The history of CPS stretches back about 40 years, including the institution of the first CR standard in 1972, the dynamic testing standard in 1981, the passage of legislation in all states by 1985, and community education efforts. This article, by long time CPS professional Joe Colella, chronicles the past 15 years, encompassing issues such as compatibility, booster use, and national training that still are evolving today. For more detail, go to www.saferidenews.com to view a chronological timeline of CPS events*.
It was 1994 when I unexpectedly became involved in occupant protection efforts. My 3-year-old niece, Dana Hutchinson, had just lost her life in a tragic, head-on crash while riding in a car seat. I spent hours in research libraries, sifted through manufacturer instructions, and made countless phone calls, only to learn that there was an admitted incompatibility between the vehicle seating position she was riding in and car seats. I also learned that such incompatibilities were quite common then, that the related safety issues had been documented since the early 1980s, and that incorrect use of car seats was clearly the norm.
The lay of the land was very different for advocates and parents in those days. Automatic seat belts were a common feature in the front seating positions of many vehicles, and vehicle systems were often incapable of holding child restraints (CRs) securely. Children often rode in the front seat. Many vehicles had back seats with only lap belts, since the seat belt standard had only recently changed to require outboard lap and shoulder belts, and tethers had been phased out of the market since 1985. Though all states had child restraint laws, many were minimal or not widely enforced. In practice, most kids were being restrained in CRs only until between ages 1 and 4, if they were using CRs (or any restraint) at all. Essentially all convertible CRs were required to be used forward facing with children over 20 pounds, and shield boosters were far more common than belt-positioning boosters. The largest dummy used in required performance testing simulated a 3-year-old who weighed 33 pounds.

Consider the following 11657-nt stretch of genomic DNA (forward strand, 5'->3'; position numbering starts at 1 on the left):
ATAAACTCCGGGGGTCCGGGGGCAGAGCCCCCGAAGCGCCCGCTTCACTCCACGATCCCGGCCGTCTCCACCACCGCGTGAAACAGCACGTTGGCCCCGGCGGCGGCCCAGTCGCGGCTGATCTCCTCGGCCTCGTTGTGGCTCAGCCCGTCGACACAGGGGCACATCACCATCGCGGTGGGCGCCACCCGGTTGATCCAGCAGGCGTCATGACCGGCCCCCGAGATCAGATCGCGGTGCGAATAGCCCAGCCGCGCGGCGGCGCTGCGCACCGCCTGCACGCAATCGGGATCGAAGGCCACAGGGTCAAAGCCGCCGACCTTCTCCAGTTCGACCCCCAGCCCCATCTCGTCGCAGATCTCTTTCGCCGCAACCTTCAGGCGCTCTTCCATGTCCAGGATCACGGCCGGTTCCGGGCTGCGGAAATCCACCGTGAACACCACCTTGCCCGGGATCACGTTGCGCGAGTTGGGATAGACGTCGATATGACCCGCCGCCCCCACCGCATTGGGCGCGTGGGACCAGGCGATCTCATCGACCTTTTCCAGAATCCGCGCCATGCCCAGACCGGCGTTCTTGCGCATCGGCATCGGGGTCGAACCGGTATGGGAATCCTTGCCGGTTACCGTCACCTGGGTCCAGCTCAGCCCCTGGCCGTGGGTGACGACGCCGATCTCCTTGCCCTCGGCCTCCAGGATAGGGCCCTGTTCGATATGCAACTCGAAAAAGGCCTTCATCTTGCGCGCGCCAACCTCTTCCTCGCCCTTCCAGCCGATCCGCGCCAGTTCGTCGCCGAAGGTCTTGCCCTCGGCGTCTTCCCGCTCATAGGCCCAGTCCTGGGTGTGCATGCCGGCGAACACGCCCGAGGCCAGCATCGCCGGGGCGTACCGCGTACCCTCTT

CPS efforts were typically limited to children from birth through age 4. During that year, 681 children in that age range were killed in motor vehicle crashes. This was 1994 – barely 15 years ago!
Since the 1970s, advocacy efforts had concentrated on developing better product standards, passing state laws, and educating parents locally using volunteers. But even by the 1990s, few educational resources were available nationally, and the Internet barely existed. SafetyBeltSafe, U.S.A., a leader in education, training, and advocacy, was extremely underfunded. Shelness Productions had first produced the video, Don’t Risk Your Child’s Life in 1978 and had updated it several times. The American Academy of Pediatrics and Safe Ride News Publications produced small runs of advocate news and materials, and NHTSA had published a CPS Resource Manual.
NHTSA had sponsored one- or two-day advocate training courses in the states during the early 1990s. National SAFE KIDS Campaign (now Safe Kids Worldwide) had an audiotape training series for its coalitions. The available courses were not standardized, and there were few resources to verify accuracy. CR check up events were available in some localities, but were sporadic at best. The service did not even exist in some states.
1995 – A Turning Point
In response to national media attention to incompatibilities, due in large part to the circumstances of Dana Hutchinson’s death, NHTSA convened the Blue Ribbon Panel on Child Restraint and Vehicle Compatibility. The panel brought representatives from vehicle and CR manufacturers together with CPS advocates for the first time. Panel members began to understand issues from a variety of perspectives and then published a series of educational and technological recommendations.